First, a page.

Teacher Spotlight: Excelencia’s Amber Lewis on getting 81% of her students proficient in math, why teaching is harder than it looks and making sure her kids never feel failed by the system
Esmeralda Fabián Romero | December 11, 2019
This interview is one in a series spotlighting Los Angeles teachers, their unique and innovative classroom approaches, and their thoughts on how the education system can better support teachers in guiding students to success.
Letting her students guide their own instruction and learning from each other has been one of the keys to success for novice teacher Amber Lewis, who is in her second year teaching at Excelencia Charter Academy and is already meeting her students’ growth goals.
Lewis is a founding teacher at Excelencia, an independent charter elementary school that shares a campus with a traditional L.A. Unified school in East Los Angeles. She said that being part of a starting charter school in an underserved neighborhood was what really attracted her to work for the school. She also thought in a school like that her ideas could be heard.
“So, it was just all of these different factors, like wanting to be able to bring ideas to a school that was brand new that I felt would listen to me. Wanting to see how the charter schools actually work. Doing my own type of research like: Are they even better? And obviously, going to a community that really needs higher education. So I was all for it at the time.”
She was also interested in the school’s two-teacher model. Though that has changed for the second school year, she believes the school’s model is innovative at the elementary level because it allows teachers to provide a tailored education and accelerate their learning growth.
“When students came into our school 20 percent of them were considered proficient in math based on a computer differentiated math test. Meaning they can count, they can add. And then, by the end of the year, 81 percent were proficient,” Lewis said. “Students just grew so much. Sure I worked really hard, but I also think we had a lot of the tools that we needed.”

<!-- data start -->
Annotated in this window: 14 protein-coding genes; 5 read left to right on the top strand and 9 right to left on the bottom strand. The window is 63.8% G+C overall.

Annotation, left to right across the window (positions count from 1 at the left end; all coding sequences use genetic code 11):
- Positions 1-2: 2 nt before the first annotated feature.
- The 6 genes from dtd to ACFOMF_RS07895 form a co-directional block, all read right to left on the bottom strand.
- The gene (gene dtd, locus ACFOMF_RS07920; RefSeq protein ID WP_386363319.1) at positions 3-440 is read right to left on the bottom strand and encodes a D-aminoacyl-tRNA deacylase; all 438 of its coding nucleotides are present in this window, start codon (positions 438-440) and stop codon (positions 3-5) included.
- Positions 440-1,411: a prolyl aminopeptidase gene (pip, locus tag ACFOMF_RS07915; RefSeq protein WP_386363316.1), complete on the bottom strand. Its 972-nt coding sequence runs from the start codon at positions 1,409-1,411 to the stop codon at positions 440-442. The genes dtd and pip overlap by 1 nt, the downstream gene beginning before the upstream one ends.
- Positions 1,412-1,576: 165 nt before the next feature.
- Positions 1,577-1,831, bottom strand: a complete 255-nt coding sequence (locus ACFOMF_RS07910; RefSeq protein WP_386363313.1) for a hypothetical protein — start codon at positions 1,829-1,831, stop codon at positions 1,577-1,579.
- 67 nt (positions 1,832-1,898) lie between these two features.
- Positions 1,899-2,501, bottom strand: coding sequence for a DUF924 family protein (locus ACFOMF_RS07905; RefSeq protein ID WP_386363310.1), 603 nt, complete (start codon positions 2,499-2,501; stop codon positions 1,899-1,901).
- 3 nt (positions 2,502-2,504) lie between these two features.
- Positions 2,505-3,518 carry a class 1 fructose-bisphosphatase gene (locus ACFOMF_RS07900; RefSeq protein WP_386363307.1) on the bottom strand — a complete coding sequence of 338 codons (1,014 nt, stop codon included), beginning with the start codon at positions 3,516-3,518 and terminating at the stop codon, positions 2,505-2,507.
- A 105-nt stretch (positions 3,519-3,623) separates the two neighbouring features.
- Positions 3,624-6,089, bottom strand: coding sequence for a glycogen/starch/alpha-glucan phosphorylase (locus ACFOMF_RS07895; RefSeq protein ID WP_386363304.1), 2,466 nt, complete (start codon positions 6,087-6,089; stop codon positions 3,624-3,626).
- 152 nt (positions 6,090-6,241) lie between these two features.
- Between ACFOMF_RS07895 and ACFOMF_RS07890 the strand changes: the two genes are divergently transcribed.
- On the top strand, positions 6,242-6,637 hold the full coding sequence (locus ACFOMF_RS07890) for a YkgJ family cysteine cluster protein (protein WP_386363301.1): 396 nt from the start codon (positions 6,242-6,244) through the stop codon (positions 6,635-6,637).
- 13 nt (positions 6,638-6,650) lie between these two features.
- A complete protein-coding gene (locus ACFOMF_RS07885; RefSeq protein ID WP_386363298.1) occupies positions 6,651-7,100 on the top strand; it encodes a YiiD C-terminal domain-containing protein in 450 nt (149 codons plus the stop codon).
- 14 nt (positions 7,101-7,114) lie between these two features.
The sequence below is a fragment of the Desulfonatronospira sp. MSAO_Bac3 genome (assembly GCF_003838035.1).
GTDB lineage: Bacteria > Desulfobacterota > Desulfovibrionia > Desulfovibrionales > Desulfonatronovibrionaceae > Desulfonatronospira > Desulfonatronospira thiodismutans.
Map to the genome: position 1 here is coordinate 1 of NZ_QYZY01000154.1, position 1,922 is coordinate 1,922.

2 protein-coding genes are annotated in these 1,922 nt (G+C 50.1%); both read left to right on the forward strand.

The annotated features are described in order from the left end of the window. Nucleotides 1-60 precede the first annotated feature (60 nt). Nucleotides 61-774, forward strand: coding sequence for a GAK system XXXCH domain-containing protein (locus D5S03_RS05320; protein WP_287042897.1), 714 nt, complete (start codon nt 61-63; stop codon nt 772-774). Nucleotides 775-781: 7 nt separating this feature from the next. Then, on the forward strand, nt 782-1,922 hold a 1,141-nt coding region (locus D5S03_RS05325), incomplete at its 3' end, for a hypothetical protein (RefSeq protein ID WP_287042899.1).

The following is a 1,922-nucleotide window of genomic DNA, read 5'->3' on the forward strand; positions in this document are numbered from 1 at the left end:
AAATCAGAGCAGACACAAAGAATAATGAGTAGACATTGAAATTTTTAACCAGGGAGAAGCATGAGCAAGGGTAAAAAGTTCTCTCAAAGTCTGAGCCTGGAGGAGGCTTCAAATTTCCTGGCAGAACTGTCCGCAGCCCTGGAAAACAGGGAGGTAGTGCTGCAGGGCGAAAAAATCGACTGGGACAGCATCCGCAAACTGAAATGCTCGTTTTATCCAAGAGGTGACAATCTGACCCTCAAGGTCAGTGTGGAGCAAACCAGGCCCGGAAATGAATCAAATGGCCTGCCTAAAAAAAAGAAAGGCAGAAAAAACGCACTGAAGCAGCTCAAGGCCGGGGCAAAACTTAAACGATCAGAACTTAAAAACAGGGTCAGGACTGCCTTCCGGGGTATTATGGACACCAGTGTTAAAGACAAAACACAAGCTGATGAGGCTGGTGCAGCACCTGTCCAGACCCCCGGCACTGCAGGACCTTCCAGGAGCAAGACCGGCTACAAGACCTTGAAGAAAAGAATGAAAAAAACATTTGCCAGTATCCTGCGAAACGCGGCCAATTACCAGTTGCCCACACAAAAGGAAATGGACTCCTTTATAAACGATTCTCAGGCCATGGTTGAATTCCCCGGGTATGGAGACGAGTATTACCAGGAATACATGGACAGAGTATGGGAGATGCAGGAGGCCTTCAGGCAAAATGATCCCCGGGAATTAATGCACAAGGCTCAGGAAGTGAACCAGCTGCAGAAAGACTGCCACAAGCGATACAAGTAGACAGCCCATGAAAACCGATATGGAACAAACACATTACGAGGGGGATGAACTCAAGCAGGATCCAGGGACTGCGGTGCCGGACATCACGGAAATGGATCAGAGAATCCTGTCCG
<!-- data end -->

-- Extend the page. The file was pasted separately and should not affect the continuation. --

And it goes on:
She said she let her students guide their own instruction through hands-on learning and by fixing their own mistakes right away. “But I think the best way is for them to learn is from each other.”
Prior to Excelencia, Lewis was a substitute teacher and teacher assistant at a dual language immersion school in Alhambra. She graduated from California State University Fullerton where she earned a bachelor’s degree in child and adolescent studies and obtained her master’s degree in education from Azusa Pacific University.
LA School Report asked Lewis about what could be done better or what needs to change in the education system to allow reforms and innovation to take place in the classroom, as well as her goals for 2019-20. Her answers have been lightly edited for length and clarity.
Tell me a little bit about your students and the community you serve at Excelencia, what are some challenges they face?
Our community at Excelencia is almost 98 percent Latino or Hispanic, maybe even 100 percent. And with a high population of Hispanic or Latino (students), a lot of them came in as English language learners. So for me, I think that was one of the major concerns I had was the language barrier because I don’t speak Spanish. I am Hispanic, but unfortunately, I never learned Spanish. So that’s always been one of my biggest flaws. So that was one of my main concerns and that’s pretty much our demographics. And then the other one was, I don’t know if the percentage of how many students got preschool education beforehand. And if they did, what was the quality of the education, because when our students came in — so I’m basically teaching the same students I taught last year because last year I taught TK (transitional kindergarten that is meant to be a bridge between preschool and kindergarten) and K (kindergarten) and now, this year, I started teaching first grade. But last year when I had my students, I know about 75 percent of them were not able to count up to 10 at the very beginning of the school year. Some didn’t even recognize any alphabet letters. So it was very challenging. I thought, ‘Oh my goodness, how are we going to reach these massive goals that we set for ourselves to help the students?’
And did they meet their growth goals?
Oh, absolutely. I think that was part of my selfish reasons to move up with the first-graders because I taught them these math skills. I want to see if I left any gaps in between kindergarten to first grade, or are they going to just keep thriving? Did I do my job? Did I prepare them for first grade? So, now as their first-grade teacher they have just blown my mind. It’s really amazing to see how much they’ve grown. In all aspects, not just reading and writing. It’s phenomenal!
I understand Excelencia has a two-teacher model, how’s your experience been so far working under this model?